To ensure you’re adequately communicating value, it’s imperative that you define both value and features and recognise how they differ.
Features are the specific elements of your offering. Often, entrepreneurs are enthusiastic about the features of their product because they’ve worked hard to refine them. These may be how your business differentiates itself from the competition, and you likely know about them in great detail. However, customers don’t have the background knowledge that you do and may not fully understand, particularly if you’re selling a technical product. If they don’t recognise how the specificities benefit them, they’re likely to lose interest.
When you discuss value, you explain to a customer how the product/service can benefit them.
Value is defined as how you can do one or more of the following for your customer.
How can you:
- make them money
- save them money
- save them time
- add joy
- remove pain
By encouraging people to think in these terms it pushes them away from the features and towards how the service genuinely makes an impact.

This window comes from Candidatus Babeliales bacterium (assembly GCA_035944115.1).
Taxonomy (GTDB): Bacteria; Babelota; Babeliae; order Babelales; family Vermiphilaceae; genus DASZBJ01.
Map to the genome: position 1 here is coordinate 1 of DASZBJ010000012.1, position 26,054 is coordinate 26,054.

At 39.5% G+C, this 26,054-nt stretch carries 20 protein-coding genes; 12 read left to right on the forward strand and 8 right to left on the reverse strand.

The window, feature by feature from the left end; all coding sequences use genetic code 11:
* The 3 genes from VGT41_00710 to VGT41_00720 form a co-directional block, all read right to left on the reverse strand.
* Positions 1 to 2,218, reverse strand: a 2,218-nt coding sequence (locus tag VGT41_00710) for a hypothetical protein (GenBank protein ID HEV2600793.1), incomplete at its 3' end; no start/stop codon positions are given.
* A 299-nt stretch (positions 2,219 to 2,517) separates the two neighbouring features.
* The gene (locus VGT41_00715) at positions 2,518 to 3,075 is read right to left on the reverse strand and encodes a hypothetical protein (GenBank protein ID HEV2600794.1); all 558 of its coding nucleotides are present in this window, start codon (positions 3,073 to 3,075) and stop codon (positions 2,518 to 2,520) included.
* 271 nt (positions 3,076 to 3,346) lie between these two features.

Communication with your customers is key to recognising where they see value. A specific group of consumers will likely see value in a specific way. For example, working parents are likely to value time-saving measures.
It is sometimes necessary to adapt your value explanation depending on your audience. If your business targets multiple groups of people, they may have different ideas of value. Whereas one customer may value efficiency beyond any other benefit, another may value cost saving.
Allow value to become the main theme of your messaging when you communicate with customers. For sales teams, this is what ultimately makes people decide to buy. Marketers use a value-based approach because it is more personally relevant to the audience. Business decision makers should consider value in developing their product and make decisions based on where they can add value to the offering.
To learn more about communicating value, click here.